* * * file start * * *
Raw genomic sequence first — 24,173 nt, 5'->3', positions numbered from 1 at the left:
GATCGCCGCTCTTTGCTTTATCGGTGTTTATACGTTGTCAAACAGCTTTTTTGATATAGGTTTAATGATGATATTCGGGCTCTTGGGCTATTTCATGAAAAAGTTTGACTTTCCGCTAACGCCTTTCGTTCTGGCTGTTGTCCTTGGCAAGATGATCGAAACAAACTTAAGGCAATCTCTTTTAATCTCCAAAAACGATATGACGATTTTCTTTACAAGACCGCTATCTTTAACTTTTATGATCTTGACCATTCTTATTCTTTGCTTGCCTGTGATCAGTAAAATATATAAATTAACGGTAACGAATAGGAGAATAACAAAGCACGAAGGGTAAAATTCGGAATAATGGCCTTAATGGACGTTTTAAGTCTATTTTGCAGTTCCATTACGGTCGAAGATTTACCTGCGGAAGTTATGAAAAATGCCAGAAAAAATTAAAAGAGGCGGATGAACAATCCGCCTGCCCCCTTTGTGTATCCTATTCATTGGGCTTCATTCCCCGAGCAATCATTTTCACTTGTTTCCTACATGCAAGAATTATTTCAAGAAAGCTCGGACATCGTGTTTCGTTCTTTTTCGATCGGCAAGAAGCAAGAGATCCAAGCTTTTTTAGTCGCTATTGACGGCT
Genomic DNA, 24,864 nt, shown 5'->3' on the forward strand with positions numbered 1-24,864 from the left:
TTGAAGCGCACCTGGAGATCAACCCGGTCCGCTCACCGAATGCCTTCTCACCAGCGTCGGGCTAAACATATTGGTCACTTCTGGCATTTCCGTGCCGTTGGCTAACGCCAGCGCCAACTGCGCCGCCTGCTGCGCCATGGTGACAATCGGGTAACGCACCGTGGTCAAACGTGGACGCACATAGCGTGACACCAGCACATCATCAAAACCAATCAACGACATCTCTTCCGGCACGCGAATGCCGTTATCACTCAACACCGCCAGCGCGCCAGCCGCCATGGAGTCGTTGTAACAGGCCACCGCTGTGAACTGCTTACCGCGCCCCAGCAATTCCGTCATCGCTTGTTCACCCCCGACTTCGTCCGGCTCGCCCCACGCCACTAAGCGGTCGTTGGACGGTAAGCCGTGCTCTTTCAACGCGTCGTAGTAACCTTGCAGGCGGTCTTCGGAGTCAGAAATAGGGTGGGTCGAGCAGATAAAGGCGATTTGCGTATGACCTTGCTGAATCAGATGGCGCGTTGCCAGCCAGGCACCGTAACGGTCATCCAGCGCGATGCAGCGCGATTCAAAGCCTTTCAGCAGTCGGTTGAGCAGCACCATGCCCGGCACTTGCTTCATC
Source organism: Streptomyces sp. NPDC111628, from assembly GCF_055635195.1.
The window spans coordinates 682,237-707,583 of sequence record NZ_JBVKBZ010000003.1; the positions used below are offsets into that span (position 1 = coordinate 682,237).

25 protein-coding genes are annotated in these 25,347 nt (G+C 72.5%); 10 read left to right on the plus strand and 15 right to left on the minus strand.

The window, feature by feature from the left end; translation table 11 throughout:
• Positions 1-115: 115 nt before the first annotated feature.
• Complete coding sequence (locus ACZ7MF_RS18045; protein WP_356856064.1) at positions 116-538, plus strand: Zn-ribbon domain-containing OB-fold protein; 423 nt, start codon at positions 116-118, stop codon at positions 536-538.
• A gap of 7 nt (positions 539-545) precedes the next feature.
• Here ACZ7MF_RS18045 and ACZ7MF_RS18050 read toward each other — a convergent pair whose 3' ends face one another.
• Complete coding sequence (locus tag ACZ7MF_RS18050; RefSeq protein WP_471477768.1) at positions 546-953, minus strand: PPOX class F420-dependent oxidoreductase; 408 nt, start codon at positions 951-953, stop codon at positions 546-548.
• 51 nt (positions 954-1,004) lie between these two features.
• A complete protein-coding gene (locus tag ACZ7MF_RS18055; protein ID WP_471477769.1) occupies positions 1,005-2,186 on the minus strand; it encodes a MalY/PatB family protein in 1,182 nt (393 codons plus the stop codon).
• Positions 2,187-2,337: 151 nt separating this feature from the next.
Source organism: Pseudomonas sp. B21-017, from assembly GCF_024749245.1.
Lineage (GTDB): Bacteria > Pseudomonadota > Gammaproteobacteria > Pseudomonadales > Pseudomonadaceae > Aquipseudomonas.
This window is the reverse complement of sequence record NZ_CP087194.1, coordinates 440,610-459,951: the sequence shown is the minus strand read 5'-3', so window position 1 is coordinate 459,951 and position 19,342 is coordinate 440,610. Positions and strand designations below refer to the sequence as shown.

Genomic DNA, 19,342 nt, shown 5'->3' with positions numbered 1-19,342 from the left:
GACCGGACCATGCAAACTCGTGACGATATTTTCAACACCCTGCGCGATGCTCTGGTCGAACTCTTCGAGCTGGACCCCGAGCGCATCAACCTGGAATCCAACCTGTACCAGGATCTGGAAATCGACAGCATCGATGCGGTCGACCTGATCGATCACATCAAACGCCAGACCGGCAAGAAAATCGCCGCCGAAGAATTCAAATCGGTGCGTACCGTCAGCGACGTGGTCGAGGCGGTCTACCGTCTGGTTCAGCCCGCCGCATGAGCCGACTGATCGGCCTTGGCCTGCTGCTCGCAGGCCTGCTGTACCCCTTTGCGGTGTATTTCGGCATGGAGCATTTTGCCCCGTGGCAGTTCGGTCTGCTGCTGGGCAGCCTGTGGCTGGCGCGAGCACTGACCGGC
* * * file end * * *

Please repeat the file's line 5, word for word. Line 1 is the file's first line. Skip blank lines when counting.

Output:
Source organism: Streptomyces sp. NPDC111628, from assembly GCF_055635195.1.